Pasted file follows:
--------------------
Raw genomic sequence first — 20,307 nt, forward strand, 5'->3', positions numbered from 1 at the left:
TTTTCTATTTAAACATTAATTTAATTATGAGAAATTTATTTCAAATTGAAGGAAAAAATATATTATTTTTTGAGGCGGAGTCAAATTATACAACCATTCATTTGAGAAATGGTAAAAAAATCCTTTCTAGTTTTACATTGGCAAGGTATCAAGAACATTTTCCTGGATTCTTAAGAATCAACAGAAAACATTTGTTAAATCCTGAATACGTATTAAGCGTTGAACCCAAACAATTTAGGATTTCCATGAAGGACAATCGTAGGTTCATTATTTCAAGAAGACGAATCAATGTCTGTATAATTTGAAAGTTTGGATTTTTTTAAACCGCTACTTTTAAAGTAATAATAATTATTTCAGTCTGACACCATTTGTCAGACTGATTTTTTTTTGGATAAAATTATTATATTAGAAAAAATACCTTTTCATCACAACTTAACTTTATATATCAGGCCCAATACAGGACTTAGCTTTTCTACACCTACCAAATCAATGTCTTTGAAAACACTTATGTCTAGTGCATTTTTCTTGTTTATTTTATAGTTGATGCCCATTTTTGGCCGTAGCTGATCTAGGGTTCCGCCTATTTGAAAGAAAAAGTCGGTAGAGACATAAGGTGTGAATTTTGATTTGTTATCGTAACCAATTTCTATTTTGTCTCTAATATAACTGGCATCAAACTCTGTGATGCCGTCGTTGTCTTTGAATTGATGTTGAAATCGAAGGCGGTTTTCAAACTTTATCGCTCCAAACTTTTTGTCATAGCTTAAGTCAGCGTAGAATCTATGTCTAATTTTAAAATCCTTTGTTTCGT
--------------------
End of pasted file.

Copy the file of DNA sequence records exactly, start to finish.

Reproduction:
Raw genomic sequence first — 20,307 nt, forward strand, 5'->3', positions numbered from 1 at the left:
TTTTCTATTTAAACATTAATTTAATTATGAGAAATTTATTTCAAATTGAAGGAAAAAATATATTATTTTTTGAGGCGGAGTCAAATTATACAACCATTCATTTGAGAAATGGTAAAAAAATCCTTTCTAGTTTTACATTGGCAAGGTATCAAGAACATTTTCCTGGATTCTTAAGAATCAACAGAAAACATTTGTTAAATCCTGAATACGTATTAAGCGTTGAACCCAAACAATTTAGGATTTCCATGAAGGACAATCGTAGGTTCATTATTTCAAGAAGACGAATCAATGTCTGTATAATTTGAAAGTTTGGATTTTTTTAAACCGCTACTTTTAAAGTAATAATAATTATTTCAGTCTGACACCATTTGTCAGACTGATTTTTTTTTGGATAAAATTATTATATTAGAAAAAATACCTTTTCATCACAACTTAACTTTATATATCAGGCCCAATACAGGACTTAGCTTTTCTACACCTACCAAATCAATGTCTTTGAAAACACTTATGTCTAGTGCATTTTTCTTGTTTATTTTATAGTTGATGCCCATTTTTGGCCGTAGCTGATCTAGGGTTCCGCCTATTTGAAAGAAAAAGTCGGTAGAGACATAAGGTGTGAATTTTGATTTGTTATCGTAACCAATTTCTATTTTGTCTCTAATATAACTGGCATCAAACTCTGTGATGCCGTCGTTGTCTTTGAATTGATGTTGAAATCGAAGGCGGTTTTCAAACTTTATCGCTCCAAACTTTTTGTCATAGCTTAAGTCAGCGTAGAATCTATGTCTAATTTTAAAATCCTTTGTTTCGT